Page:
Several kooky-crazy shaggy dog stories intersect in this evenly-paced crime-horror farce from writer-director Juan Ortiz, which has a deadpan Coens-esque fatalism combined with a streak of millennial lunacy. Amanda (Sabina Friedman-Seitz), young and married and with a tenuous hold on reality and sanity, consults book-hawking, plausible, mercenary pop shrink Dr Scotti (Michael Richardson) about her various paranoias and neuroses. She’s especially disturbed by the plight of her mild-mannered co-worker Walter (Stan Madray), who keeps showing up at the office with fingers clipped off and very thin explanations involving a new-bought bandsaw and a hobby of whittling animal shapes for the garden.
Amy investigates, and finds that Walter is being persecuted by masked lowlifes, Talky Panda (Jeremy Gardner, also seen in Bliss and Sadistic Intentions) and Quiet Clown (Sterling William), who keep showing up – at the behest of oddly sincere criminal mastermind Fox (Michael St Michaels, of The Greasy Strangler) – with shears to dock his digits, taking a nasty pleasure in taunting him as he begs for an explanation. It’s a dry joke that the persuasive therapist presumes Walter is cutting off his own fingers and that Amanda’s explanation is a symptom of her own demented state – sending her down a route whereby she questions the wrong part of her reality and starts believing that Dr Scotti is just a voice she hears in her head.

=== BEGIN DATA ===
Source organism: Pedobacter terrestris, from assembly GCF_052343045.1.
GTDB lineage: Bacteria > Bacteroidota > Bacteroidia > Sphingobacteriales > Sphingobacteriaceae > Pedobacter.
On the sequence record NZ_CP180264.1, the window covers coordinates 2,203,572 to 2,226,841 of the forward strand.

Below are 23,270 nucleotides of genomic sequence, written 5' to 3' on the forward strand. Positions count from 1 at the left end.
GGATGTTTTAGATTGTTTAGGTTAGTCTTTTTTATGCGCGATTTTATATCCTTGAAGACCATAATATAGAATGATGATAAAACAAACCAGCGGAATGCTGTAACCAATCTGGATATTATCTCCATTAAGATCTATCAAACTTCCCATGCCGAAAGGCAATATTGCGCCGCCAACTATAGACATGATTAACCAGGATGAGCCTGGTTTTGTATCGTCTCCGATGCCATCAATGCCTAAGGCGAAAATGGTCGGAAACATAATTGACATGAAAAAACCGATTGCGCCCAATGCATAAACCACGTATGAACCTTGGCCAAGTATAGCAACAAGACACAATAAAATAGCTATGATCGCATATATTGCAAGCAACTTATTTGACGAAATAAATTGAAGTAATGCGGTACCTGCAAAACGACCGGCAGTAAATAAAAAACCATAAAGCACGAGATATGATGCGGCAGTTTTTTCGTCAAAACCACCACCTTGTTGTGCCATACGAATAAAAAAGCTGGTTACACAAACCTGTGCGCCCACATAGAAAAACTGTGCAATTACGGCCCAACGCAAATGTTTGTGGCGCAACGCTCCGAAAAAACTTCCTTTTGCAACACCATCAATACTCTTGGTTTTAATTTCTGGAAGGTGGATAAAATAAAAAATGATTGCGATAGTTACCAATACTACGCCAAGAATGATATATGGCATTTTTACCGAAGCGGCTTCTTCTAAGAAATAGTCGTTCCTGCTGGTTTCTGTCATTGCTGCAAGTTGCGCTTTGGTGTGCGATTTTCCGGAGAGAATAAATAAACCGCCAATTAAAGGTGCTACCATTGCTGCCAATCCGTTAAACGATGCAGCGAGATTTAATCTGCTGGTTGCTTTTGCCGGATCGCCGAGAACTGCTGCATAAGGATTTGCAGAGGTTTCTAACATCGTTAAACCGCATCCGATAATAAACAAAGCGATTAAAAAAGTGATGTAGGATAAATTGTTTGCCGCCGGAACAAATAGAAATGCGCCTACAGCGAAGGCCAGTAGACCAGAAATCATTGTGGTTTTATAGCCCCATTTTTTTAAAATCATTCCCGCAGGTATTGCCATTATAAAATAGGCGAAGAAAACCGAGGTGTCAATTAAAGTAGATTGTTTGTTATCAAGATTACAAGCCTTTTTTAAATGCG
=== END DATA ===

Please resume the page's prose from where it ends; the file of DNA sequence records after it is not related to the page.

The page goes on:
Meanwhile, altruistically, she intervenes by working on weak link Panda by dognapping his beloved mutt Toad Boy – you kind of have to admire a filmmaker who has a character name his dog after that unforgettable minor character in Ghoulies – and threatening harm to it unless mercy is shown to Walter, a tactic that underestimates how uncontrolled and basically stupid the hired fingersnipper really is. It’s an all-over-the-place movie which plays its absurdities mostly straight – though Gardner is off the leash in his white trash maniac performance, everyone else is ridiculously phlegmatic about how awful things are getting, with Fox eventually showing up in Walter’s kitchen for a heart to heart that offers a highly unsatisfactory explanation for the horrors visited on the poor feeb and sets up a perfect punchline.
Seemingly aimless for a lot of its running time, Finger is actually tightly constructed – with missed messages and misapprehensions interlocking like watch parts to deliver the desired outcome. Taylor Zaudtke, star of Sadistic Intentions, has a funny bit part here.
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